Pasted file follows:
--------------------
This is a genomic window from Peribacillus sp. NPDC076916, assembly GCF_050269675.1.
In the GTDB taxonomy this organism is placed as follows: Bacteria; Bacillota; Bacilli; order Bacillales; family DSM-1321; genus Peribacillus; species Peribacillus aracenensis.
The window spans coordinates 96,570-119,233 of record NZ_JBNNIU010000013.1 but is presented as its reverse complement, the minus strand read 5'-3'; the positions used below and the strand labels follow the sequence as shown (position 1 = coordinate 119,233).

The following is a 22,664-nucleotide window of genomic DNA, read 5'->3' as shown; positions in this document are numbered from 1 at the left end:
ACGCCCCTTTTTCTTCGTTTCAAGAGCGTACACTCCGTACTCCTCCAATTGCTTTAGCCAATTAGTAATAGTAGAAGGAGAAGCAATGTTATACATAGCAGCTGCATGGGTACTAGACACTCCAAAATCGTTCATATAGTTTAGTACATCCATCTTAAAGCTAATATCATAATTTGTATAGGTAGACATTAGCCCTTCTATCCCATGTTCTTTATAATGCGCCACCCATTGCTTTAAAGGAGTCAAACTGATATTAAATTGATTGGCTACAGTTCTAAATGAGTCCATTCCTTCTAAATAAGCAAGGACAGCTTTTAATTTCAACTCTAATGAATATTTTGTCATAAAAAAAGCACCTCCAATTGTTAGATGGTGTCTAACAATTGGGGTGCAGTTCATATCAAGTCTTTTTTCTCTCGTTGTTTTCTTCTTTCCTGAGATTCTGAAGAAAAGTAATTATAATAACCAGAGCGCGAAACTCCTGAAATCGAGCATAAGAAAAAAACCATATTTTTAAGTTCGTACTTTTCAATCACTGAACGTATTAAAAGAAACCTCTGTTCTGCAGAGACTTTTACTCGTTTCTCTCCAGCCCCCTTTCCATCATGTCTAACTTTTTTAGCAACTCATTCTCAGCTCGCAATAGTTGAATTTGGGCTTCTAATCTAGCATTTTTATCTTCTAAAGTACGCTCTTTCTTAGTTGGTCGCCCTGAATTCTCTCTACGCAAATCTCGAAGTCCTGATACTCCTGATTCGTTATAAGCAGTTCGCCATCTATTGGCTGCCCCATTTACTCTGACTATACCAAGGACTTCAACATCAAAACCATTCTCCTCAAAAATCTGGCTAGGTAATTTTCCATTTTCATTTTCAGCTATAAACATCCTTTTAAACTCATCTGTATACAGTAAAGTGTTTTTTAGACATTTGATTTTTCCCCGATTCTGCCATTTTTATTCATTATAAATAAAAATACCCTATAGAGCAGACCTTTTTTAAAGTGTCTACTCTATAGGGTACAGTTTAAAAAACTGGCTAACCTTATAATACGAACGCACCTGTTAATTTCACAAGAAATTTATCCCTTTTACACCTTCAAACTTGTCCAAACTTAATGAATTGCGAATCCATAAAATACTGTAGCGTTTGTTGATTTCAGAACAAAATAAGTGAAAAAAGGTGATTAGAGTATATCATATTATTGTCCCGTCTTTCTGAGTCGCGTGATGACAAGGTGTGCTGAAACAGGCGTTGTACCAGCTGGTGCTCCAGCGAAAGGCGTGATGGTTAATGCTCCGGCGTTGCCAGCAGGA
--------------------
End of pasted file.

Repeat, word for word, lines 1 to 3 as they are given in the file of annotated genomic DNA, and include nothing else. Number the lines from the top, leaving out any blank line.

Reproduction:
This is a genomic window from Peribacillus sp. NPDC076916, assembly GCF_050269675.1.
In the GTDB taxonomy this organism is placed as follows: Bacteria; Bacillota; Bacilli; order Bacillales; family DSM-1321; genus Peribacillus; species Peribacillus aracenensis.
The window spans coordinates 96,570-119,233 of record NZ_JBNNIU010000013.1 but is presented as its reverse complement, the minus strand read 5'-3'; the positions used below and the strand labels follow the sequence as shown (position 1 = coordinate 119,233).